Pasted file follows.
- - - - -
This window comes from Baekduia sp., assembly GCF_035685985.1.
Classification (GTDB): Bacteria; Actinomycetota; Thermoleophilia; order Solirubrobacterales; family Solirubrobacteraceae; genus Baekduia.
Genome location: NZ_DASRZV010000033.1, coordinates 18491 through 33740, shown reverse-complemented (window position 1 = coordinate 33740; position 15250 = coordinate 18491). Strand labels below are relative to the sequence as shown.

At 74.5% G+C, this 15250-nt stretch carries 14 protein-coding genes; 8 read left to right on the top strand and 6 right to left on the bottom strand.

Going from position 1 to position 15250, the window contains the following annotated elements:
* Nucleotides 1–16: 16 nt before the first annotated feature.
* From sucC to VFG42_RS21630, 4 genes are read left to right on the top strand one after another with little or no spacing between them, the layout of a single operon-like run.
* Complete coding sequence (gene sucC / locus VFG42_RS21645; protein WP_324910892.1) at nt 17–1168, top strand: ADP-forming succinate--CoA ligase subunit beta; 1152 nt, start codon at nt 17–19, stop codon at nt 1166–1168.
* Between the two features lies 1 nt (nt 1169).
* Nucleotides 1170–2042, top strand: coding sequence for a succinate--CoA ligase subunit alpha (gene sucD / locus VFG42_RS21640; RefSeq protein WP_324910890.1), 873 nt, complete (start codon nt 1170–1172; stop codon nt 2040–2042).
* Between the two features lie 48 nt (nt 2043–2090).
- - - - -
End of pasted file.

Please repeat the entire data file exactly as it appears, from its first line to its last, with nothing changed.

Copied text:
This window comes from Baekduia sp., assembly GCF_035685985.1.
Classification (GTDB): Bacteria; Actinomycetota; Thermoleophilia; order Solirubrobacterales; family Solirubrobacteraceae; genus Baekduia.
Genome location: NZ_DASRZV010000033.1, coordinates 18491 through 33740, shown reverse-complemented (window position 1 = coordinate 33740; position 15250 = coordinate 18491). Strand labels below are relative to the sequence as shown.

At 74.5% G+C, this 15250-nt stretch carries 14 protein-coding genes; 8 read left to right on the top strand and 6 right to left on the bottom strand.

Going from position 1 to position 15250, the window contains the following annotated elements:
* Nucleotides 1–16: 16 nt before the first annotated feature.
* From sucC to VFG42_RS21630, 4 genes are read left to right on the top strand one after another with little or no spacing between them, the layout of a single operon-like run.
* Complete coding sequence (gene sucC / locus VFG42_RS21645; protein WP_324910892.1) at nt 17–1168, top strand: ADP-forming succinate--CoA ligase subunit beta; 1152 nt, start codon at nt 17–19, stop codon at nt 1166–1168.
* Between the two features lies 1 nt (nt 1169).
* Nucleotides 1170–2042, top strand: coding sequence for a succinate--CoA ligase subunit alpha (gene sucD / locus VFG42_RS21640; RefSeq protein WP_324910890.1), 873 nt, complete (start codon nt 1170–1172; stop codon nt 2040–2042).
* Between the two features lie 48 nt (nt 2043–2090).